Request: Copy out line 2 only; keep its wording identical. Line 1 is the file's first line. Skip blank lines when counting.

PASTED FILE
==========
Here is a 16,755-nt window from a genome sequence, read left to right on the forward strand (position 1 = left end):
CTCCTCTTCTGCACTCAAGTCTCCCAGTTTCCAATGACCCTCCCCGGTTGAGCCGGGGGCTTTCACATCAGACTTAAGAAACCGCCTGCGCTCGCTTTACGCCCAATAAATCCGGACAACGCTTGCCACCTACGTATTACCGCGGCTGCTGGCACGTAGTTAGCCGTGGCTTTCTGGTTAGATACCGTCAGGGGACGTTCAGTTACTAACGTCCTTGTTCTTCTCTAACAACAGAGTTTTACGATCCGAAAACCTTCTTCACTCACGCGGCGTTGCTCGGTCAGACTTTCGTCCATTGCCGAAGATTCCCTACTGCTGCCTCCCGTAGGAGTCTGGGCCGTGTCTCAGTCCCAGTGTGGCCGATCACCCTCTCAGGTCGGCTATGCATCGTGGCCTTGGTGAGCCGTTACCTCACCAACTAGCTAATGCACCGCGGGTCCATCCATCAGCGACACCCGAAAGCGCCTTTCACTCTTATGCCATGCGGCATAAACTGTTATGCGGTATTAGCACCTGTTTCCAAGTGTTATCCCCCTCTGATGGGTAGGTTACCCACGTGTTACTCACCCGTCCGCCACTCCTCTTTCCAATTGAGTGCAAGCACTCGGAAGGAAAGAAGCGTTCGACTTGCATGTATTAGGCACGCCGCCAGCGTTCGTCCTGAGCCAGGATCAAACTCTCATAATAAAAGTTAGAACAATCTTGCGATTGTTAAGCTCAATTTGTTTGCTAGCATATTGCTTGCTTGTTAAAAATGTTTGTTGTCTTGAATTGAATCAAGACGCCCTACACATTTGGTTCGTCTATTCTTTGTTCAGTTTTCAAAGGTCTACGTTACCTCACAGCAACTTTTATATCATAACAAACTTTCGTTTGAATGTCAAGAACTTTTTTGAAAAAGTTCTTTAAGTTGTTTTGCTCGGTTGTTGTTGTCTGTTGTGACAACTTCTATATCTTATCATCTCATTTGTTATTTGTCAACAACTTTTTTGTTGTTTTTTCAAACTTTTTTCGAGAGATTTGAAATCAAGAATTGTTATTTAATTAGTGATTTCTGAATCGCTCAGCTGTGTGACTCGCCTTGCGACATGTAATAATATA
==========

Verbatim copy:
CTCCTCTTCTGCACTCAAGTCTCCCAGTTTCCAATGACCCTCCCCGGTTGAGCCGGGGGCTTTCACATCAGACTTAAGAAACCGCCTGCGCTCGCTTTACGCCCAATAAATCCGGACAACGCTTGCCACCTACGTATTACCGCGGCTGCTGGCACGTAGTTAGCCGTGGCTTTCTGGTTAGATACCGTCAGGGGACGTTCAGTTACTAACGTCCTTGTTCTTCTCTAACAACAGAGTTTTACGATCCGAAAACCTTCTTCACTCACGCGGCGTTGCTCGGTCAGACTTTCGTCCATTGCCGAAGATTCCCTACTGCTGCCTCCCGTAGGAGTCTGGGCCGTGTCTCAGTCCCAGTGTGGCCGATCACCCTCTCAGGTCGGCTATGCATCGTGGCCTTGGTGAGCCGTTACCTCACCAACTAGCTAATGCACCGCGGGTCCATCCATCAGCGACACCCGAAAGCGCCTTTCACTCTTATGCCATGCGGCATAAACTGTTATGCGGTATTAGCACCTGTTTCCAAGTGTTATCCCCCTCTGATGGGTAGGTTACCCACGTGTTACTCACCCGTCCGCCACTCCTCTTTCCAATTGAGTGCAAGCACTCGGAAGGAAAGAAGCGTTCGACTTGCATGTATTAGGCACGCCGCCAGCGTTCGTCCTGAGCCAGGATCAAACTCTCATAATAAAAGTTAGAACAATCTTGCGATTGTTAAGCTCAATTTGTTTGCTAGCATATTGCTTGCTTGTTAAAAATGTTTGTTGTCTTGAATTGAATCAAGACGCCCTACACATTTGGTTCGTCTATTCTTTGTTCAGTTTTCAAAGGTCTACGTTACCTCACAGCAACTTTTATATCATAACAAACTTTCGTTTGAATGTCAAGAACTTTTTTGAAAAAGTTCTTTAAGTTGTTTTGCTCGGTTGTTGTTGTCTGTTGTGACAACTTCTATATCTTATCATCTCATTTGTTATTTGTCAACAACTTTTTTGTTGTTTTTTCAAACTTTTTTCGAGAGATTTGAAATCAAGAATTGTTATTTAATTAGTGATTTCTGAATCGCTCAGCTGTGTGACTCGCCTTGCGACATGTAATAATATA